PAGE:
How to prepare for your seminars, by Abbie Tibbot

Hello everyone! My name is Abbie and I’m a PhD student in the History department.

University is a lot to take in when you first get here but, when you’re feeling a bit more settled, it’ll be time to get stuck into to your seminars. In 2016, I started my BA in History, and I also studied for my MA at Reading. My experience as a student here means I have some advice on how to prepare for seminars and make the most out of the contact time you have.

1.Show up

I know, it’s obvious, but you’d be surprised at how many of my former course mates thought that they could muddle through a module without attending all the seminars. Small-group teaching is a core method of learning for History modules and missing out on these key moments of discussion will be to your detriment! 

It can be daunting to head to a seminar with only a few people, especially during the first few weeks, but I promise the nerves will be worth it as it’s a great environment to learn in. I’d advise leaving a little bit early if you’re not sure where to go and take some time to read the floor plans on the walls of buildings to find out where you’re based that session. Arrive, set up your laptop or notebook and take a few minutes to acclimatise rather than rushing in at the last minute. Having regular attendance will also help you get into a good routine straight away, which I found difficult to achieve when living away from home for the first time.

Shy? Not to worry, the environment is new to everyone, which leads me onto my next tip.

2. Prepare to get involved

Trust me, the last thing I wanted to do in my first semester at university was to make myself look stupid in front of everyone else, but those fears were quite quickly put to rest once I made the commitment to contribute to every seminar in some way. You may find that some lecturers assign group reading or small presentations to encourage people to speak up, but other staff members will play it by ear regarding how much involvement there is in the discussion. 

There’s no hand raising at university, so jump on in and say what you’re thinking. I decided early on that I wanted to contribute something at least once in each seminar I attended, and I found that rule built the confidence to say even more. Everyone is nervous, and your contribution may inspire others to say something too! I naturally made friends with the more talkative people in my seminars, so this tactic may bag you some good friends along the way. 

3. Get your reading done

There are always going to be a few disasters along the way but, as a general rule, turning up to seminars without reading the assigned work will make the class a lot less useful than it could have been. Here are a few tips for getting it done:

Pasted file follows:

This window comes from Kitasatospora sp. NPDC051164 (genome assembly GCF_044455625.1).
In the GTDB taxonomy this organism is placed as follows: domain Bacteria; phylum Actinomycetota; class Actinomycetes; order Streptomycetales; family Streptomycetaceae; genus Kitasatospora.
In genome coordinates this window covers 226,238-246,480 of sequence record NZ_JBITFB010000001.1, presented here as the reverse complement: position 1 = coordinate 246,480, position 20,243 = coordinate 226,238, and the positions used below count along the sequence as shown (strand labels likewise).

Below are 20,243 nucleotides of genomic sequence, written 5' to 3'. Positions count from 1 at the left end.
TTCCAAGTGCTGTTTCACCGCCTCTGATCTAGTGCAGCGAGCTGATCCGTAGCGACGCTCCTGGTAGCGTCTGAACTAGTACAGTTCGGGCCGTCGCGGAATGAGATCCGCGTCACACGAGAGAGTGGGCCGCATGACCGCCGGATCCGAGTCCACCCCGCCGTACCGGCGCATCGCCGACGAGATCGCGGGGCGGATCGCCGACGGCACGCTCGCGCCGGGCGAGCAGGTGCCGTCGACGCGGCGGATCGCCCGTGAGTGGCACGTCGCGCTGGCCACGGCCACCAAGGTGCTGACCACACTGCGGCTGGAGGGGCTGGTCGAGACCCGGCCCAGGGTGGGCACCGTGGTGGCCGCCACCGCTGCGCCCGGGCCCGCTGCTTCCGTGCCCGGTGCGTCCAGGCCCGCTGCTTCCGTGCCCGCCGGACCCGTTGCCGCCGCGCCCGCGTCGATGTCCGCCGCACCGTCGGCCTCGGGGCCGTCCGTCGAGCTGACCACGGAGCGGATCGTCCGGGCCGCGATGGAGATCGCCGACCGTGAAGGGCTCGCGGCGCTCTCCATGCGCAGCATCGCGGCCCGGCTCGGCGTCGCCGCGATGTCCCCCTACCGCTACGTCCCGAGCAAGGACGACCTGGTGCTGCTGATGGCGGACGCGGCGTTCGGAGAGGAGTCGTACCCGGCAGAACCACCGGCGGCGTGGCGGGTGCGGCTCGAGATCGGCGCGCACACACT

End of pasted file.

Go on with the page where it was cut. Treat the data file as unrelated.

• Assign a time each week to work on your reading. Wednesday afternoons are a good choice if you don’t play a sport as it’s most likely you’ll have the afternoon off. 
  • Once you’ve made some friends, split the reading up between you, copy and paste your notes onto Google Sheets (it updates in real time) or email them to each other. 
  • Make notes. You’ll read so much that it’ll be hard to remember everything off the top of your head. 

4. Ask for help when you need it

Studying at university is different to school, so don’t let yourself fall behind unnecessarily. There are lots of resources both within the department and outside it, but if you’re struggling with reading, essay planning or just what to do (we’ve all been there), please go and see a member of staff. Your academic tutor is a great choice for study related issues, and they’ll be able to guide you towards the relevant help.

I’d been taught to reference completely incorrectly at school, so I had to quickly relearn before I started writing essays. I was directed to support at the library where I had a quick session giving me tips on how to quickly master the referencing system that our department uses.

If you’d like to find out more about me, I run a #studygram account on Instagram, with the handle @tibbotttalks_study, where I share my life as a student and promote my own blogging platform: where you can find lots of undergraduate-themed content to help you be a thriving history student. I write new blogs every week about the university experience, as well as sharing insights into major decisions I’ve made along the way. 

If you see me on campus (or any other PhD History Student) come and say hello – we are always happy to lend an ear!

Abbie Tibbot is a PhD Student in women’s history, focusing on Conservative Cabinet politics of the interwar cabinet concerning women’s citizenship in Britain.

Twitter: abbie_tibbott

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